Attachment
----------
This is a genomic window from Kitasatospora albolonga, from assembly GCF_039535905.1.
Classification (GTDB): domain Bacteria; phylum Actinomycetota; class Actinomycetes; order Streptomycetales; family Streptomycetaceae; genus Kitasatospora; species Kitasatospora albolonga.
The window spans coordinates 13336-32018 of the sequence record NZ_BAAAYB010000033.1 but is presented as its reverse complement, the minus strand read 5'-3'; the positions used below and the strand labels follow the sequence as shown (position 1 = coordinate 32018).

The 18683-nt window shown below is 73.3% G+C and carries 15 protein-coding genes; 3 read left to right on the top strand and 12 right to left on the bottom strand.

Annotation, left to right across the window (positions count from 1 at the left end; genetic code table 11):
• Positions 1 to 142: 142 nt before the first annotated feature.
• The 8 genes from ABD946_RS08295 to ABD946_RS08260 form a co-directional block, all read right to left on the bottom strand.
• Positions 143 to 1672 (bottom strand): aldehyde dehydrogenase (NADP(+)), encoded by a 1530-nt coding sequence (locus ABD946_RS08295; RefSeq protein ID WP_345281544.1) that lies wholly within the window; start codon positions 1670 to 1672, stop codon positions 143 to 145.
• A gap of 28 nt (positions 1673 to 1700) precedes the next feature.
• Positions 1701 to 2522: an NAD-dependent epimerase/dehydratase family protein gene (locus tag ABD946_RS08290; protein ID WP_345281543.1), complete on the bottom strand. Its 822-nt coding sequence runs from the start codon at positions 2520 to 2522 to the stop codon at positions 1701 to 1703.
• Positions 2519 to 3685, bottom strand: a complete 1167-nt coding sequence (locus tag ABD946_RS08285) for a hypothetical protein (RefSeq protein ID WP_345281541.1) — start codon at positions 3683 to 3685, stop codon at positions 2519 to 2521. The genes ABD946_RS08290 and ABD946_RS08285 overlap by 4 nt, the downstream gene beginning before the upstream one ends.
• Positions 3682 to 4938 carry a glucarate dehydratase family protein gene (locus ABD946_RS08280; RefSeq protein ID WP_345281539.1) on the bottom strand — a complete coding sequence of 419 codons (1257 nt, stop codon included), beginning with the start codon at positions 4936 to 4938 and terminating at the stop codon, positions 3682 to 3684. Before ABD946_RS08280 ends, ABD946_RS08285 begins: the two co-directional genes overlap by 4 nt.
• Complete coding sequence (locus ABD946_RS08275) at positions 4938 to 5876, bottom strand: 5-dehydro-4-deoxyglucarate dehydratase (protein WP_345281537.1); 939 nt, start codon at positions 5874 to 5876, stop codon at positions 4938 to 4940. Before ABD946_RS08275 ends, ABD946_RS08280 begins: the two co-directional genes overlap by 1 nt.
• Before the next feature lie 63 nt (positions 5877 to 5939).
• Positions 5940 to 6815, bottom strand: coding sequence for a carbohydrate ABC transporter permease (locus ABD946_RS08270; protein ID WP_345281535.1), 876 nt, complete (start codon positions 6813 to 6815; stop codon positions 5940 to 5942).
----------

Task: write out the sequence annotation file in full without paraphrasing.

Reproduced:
This is a genomic window from Kitasatospora albolonga, from assembly GCF_039535905.1.
Classification (GTDB): domain Bacteria; phylum Actinomycetota; class Actinomycetes; order Streptomycetales; family Streptomycetaceae; genus Kitasatospora; species Kitasatospora albolonga.
The window spans coordinates 13336-32018 of the sequence record NZ_BAAAYB010000033.1 but is presented as its reverse complement, the minus strand read 5'-3'; the positions used below and the strand labels follow the sequence as shown (position 1 = coordinate 32018).

The 18683-nt window shown below is 73.3% G+C and carries 15 protein-coding genes; 3 read left to right on the top strand and 12 right to left on the bottom strand.

Annotation, left to right across the window (positions count from 1 at the left end; genetic code table 11):
• Positions 1 to 142: 142 nt before the first annotated feature.
• The 8 genes from ABD946_RS08295 to ABD946_RS08260 form a co-directional block, all read right to left on the bottom strand.
• Positions 143 to 1672 (bottom strand): aldehyde dehydrogenase (NADP(+)), encoded by a 1530-nt coding sequence (locus ABD946_RS08295; RefSeq protein ID WP_345281544.1) that lies wholly within the window; start codon positions 1670 to 1672, stop codon positions 143 to 145.
• A gap of 28 nt (positions 1673 to 1700) precedes the next feature.
• Positions 1701 to 2522: an NAD-dependent epimerase/dehydratase family protein gene (locus tag ABD946_RS08290; protein ID WP_345281543.1), complete on the bottom strand. Its 822-nt coding sequence runs from the start codon at positions 2520 to 2522 to the stop codon at positions 1701 to 1703.
• Positions 2519 to 3685, bottom strand: a complete 1167-nt coding sequence (locus tag ABD946_RS08285) for a hypothetical protein (RefSeq protein ID WP_345281541.1) — start codon at positions 3683 to 3685, stop codon at positions 2519 to 2521. The genes ABD946_RS08290 and ABD946_RS08285 overlap by 4 nt, the downstream gene beginning before the upstream one ends.
• Positions 3682 to 4938 carry a glucarate dehydratase family protein gene (locus ABD946_RS08280; RefSeq protein ID WP_345281539.1) on the bottom strand — a complete coding sequence of 419 codons (1257 nt, stop codon included), beginning with the start codon at positions 4936 to 4938 and terminating at the stop codon, positions 3682 to 3684. Before ABD946_RS08280 ends, ABD946_RS08285 begins: the two co-directional genes overlap by 4 nt.
• Complete coding sequence (locus ABD946_RS08275) at positions 4938 to 5876, bottom strand: 5-dehydro-4-deoxyglucarate dehydratase (protein WP_345281537.1); 939 nt, start codon at positions 5874 to 5876, stop codon at positions 4938 to 4940. Before ABD946_RS08275 ends, ABD946_RS08280 begins: the two co-directional genes overlap by 1 nt.
• Before the next feature lie 63 nt (positions 5877 to 5939).
• Positions 5940 to 6815, bottom strand: coding sequence for a carbohydrate ABC transporter permease (locus ABD946_RS08270; protein ID WP_345281535.1), 876 nt, complete (start codon positions 6813 to 6815; stop codon positions 5940 to 5942).